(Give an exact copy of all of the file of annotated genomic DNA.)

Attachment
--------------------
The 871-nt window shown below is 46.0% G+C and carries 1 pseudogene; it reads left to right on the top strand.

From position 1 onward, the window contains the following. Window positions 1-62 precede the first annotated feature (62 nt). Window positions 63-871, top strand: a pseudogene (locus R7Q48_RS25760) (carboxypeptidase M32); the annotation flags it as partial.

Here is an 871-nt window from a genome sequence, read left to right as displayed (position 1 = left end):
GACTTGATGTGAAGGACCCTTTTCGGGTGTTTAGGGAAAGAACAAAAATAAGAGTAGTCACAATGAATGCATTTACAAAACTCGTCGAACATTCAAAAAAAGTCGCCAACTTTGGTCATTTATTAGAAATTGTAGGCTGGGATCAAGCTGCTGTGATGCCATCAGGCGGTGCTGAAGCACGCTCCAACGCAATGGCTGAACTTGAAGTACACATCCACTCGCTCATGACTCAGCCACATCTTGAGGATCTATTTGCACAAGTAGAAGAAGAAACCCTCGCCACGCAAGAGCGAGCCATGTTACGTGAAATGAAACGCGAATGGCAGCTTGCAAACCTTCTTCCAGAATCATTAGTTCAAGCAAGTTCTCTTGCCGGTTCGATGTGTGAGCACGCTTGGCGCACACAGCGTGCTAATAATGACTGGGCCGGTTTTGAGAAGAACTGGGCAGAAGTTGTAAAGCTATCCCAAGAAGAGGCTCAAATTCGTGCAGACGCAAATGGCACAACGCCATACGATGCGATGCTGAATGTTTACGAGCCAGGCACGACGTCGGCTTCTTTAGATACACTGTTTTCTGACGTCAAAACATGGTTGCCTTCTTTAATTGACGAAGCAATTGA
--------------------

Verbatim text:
The 871-nt window shown below is 46.0% G+C and carries 1 pseudogene; it reads left to right on the top strand.

From position 1 onward, the window contains the following. Window positions 1-62 precede the first annotated feature (62 nt). Window positions 63-871, top strand: a pseudogene (locus R7Q48_RS25760) (carboxypeptidase M32); the annotation flags it as partial.

Here is an 871-nt window from a genome sequence, read left to right as displayed (position 1 = left end):
GACTTGATGTGAAGGACCCTTTTCGGGTGTTTAGGGAAAGAACAAAAATAAGAGTAGTCACAATGAATGCATTTACAAAACTCGTCGAACATTCAAAAAAAGTCGCCAACTTTGGTCATTTATTAGAAATTGTAGGCTGGGATCAAGCTGCTGTGATGCCATCAGGCGGTGCTGAAGCACGCTCCAACGCAATGGCTGAACTTGAAGTACACATCCACTCGCTCATGACTCAGCCACATCTTGAGGATCTATTTGCACAAGTAGAAGAAGAAACCCTCGCCACGCAAGAGCGAGCCATGTTACGTGAAATGAAACGCGAATGGCAGCTTGCAAACCTTCTTCCAGAATCATTAGTTCAAGCAAGTTCTCTTGCCGGTTCGATGTGTGAGCACGCTTGGCGCACACAGCGTGCTAATAATGACTGGGCCGGTTTTGAGAAGAACTGGGCAGAAGTTGTAAAGCTATCCCAAGAAGAGGCTCAAATTCGTGCAGACGCAAATGGCACAACGCCATACGATGCGATGCTGAATGTTTACGAGCCAGGCACGACGTCGGCTTCTTTAGATACACTGTTTTCTGACGTCAAAACATGGTTGCCTTCTTTAATTGACGAAGCAATTGA